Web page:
The Panama Canal, an 82-kilometre waterway constructed to allow ships to pass between the Atlantic and Pacific oceans, is under pressure from climate change.
Severe drought has caused water levels to drop, forcing authorities to restrict how many ships can use the canal.
This has resulted in a major loss of income for the canal, considered one of the seven wonders of the modern world.
Canal administrator Ricaurte Vasquez said it was necessary to adapt to the situation or “we are going to die.”
Panama Canal suffers from drought
The Panama Canal depends on rainwater to move vessels through a series of locks connecting the Atlantic and Pacific oceans.
But a lack of rainfall has caused water levels to drop so significantly that it is disrupting traffic.
The El Nino warming phenomenon is exacerbating the drought, meteorologists say.
“The big disadvantage that the Panama Canal has as a maritime route is that we operate with freshwater, while others use seawater,” Vasquez said during a presentation to the media.
“We have to find other solutions to remain a relevant route for international trade. If we don’t adapt, we are going to die.”
Around 6 per cent of all global maritime commerce relies on the byway, according to Vasquez.
The route was constructed in 1914 and was one of the largest and most difficult engineering projects ever undertaken.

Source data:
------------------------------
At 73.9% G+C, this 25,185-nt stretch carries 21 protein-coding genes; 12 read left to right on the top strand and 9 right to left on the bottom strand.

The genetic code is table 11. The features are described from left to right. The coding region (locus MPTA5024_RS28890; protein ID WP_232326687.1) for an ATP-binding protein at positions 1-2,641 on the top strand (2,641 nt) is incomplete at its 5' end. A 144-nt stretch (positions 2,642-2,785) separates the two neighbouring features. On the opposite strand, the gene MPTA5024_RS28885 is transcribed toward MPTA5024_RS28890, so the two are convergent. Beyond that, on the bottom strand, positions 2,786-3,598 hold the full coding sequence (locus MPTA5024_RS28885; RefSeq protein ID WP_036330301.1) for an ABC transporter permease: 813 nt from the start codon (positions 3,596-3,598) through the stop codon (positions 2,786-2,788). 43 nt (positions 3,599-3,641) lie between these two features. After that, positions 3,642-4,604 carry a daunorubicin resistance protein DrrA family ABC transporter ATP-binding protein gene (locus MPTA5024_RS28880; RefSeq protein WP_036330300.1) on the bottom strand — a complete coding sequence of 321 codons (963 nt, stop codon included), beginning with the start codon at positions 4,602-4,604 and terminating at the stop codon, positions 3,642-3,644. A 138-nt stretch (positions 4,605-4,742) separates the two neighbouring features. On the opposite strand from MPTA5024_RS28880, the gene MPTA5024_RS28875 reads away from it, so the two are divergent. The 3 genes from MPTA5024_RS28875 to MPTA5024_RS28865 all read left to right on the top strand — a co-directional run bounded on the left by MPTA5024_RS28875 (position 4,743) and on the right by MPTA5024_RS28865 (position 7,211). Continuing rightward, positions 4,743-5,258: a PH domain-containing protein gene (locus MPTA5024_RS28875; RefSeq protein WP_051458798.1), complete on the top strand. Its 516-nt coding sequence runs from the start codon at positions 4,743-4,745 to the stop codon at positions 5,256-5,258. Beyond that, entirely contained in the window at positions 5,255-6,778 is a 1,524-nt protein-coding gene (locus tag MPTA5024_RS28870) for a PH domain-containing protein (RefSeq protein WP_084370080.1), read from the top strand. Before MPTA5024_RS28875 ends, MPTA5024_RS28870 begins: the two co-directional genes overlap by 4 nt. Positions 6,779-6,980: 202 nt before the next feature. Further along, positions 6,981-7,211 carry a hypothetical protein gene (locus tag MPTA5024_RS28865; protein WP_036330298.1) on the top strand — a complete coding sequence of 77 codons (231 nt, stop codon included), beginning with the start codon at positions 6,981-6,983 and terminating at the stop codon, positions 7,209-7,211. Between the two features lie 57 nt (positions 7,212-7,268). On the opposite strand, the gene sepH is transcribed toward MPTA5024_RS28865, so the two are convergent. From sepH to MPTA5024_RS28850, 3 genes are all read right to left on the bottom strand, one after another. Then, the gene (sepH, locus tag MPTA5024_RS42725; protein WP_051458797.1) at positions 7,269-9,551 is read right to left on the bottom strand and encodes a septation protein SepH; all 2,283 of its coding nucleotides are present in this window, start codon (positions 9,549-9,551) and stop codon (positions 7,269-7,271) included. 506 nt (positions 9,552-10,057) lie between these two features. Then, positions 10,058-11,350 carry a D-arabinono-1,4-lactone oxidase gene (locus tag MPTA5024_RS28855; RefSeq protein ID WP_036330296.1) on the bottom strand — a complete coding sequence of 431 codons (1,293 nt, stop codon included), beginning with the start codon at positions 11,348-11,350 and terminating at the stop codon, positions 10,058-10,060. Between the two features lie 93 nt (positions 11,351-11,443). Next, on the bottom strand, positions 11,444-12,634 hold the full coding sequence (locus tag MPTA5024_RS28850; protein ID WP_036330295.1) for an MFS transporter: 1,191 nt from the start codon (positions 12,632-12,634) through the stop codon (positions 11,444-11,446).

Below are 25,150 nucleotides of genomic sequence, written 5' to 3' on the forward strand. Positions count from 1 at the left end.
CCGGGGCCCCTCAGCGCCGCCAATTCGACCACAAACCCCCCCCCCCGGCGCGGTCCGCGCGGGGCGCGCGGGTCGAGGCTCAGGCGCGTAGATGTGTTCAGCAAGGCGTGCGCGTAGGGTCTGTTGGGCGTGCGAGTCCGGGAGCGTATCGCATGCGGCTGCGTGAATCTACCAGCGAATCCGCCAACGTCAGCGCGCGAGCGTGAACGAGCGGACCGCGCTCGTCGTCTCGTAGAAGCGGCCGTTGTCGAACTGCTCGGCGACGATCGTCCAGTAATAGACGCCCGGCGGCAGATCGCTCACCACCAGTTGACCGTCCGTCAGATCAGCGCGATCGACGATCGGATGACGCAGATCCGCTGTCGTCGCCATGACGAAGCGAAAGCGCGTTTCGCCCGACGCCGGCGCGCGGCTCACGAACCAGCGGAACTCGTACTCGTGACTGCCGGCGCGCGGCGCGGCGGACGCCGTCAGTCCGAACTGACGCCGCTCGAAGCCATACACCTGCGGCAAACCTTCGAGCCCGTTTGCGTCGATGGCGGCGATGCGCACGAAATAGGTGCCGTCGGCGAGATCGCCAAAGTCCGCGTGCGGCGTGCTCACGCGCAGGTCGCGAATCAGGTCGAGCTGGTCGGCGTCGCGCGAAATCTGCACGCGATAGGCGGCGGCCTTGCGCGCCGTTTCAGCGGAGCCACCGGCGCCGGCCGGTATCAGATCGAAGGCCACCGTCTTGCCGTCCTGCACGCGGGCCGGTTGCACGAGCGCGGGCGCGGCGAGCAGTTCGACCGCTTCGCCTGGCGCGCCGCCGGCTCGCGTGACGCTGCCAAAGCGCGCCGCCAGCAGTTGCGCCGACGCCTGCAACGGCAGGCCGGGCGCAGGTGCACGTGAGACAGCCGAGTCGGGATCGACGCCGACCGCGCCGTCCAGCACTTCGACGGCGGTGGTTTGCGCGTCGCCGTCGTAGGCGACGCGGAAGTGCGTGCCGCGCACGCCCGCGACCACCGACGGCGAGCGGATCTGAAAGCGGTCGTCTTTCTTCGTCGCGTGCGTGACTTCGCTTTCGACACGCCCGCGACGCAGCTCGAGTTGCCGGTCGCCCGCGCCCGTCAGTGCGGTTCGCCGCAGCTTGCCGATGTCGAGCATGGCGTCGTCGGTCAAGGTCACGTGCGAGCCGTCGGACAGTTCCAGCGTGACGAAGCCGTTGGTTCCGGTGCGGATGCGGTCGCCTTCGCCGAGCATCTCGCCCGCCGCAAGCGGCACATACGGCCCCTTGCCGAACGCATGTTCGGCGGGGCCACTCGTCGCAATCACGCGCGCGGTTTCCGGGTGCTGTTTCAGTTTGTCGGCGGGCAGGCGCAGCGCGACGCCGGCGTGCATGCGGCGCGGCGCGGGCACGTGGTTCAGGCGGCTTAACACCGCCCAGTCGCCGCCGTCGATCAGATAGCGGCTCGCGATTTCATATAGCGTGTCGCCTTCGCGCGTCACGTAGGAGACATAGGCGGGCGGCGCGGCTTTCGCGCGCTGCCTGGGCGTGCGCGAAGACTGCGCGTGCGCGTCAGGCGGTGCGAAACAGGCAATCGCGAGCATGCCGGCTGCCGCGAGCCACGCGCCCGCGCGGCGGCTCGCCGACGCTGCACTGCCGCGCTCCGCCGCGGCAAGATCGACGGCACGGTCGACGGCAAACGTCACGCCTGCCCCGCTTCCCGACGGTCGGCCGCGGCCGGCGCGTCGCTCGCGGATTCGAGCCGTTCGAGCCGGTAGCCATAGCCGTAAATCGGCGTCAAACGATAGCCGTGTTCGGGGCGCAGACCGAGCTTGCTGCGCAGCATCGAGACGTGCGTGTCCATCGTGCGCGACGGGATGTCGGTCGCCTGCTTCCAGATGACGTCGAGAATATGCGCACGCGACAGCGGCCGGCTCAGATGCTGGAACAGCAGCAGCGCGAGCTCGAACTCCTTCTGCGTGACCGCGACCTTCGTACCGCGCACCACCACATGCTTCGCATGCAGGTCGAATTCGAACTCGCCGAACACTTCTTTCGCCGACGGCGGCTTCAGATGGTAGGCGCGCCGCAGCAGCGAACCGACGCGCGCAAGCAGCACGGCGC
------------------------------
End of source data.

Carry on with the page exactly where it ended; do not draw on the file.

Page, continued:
It saves ships making the lengthy and hazardous journey around the tip of South America and around 900,000 vessels have passed through it since opening.
Panama Canal restricts traffic for another 10 months
The low water levels have forced operators to cap the number of ships passing through the canal.
In 2022, an average of 40 ships passed through the canal each day. This has been lowered to 32 to save water. Each vessel requires 200 million litres of freshwater to move through the canal’s locks.
A maximum draft – which refers to how deep vessels sit in the water – has also been set at 13.11 metres.
The limits on daily vessel transit and draft are set to continue for another 10 months, officials announced this week.
This is a critical period as arrivals increase in the lead up to Christmas.
“We’re getting to December, holidays are coming, and all the goods for Christmas are being delivered,” the canal’s deputy administrator Ilya Espino told Reuters.
“Some clients approached us because winter in Asia is coming, and the energy products will start to raise the traffic again. They are a bit worried about the lines.”
The restrictions have caused a backlog of ships and are likely to result in a $200 million (€185 million) drop in earnings in 2024 compared to this year, Vasquez said.
Operators fear shipping companies will start opting for alternative routes if the restrictions continue to cause disruption.
One alternative is the Strait of Magellan, a natural passage at the tip of South America between the mainland and the Tierra del Fuego archipelago.
“We think that if we find a solution relatively soon, not necessarily an immediate solution but one customers know is on the way, it should alleviate long-term concern,” said Vasquez.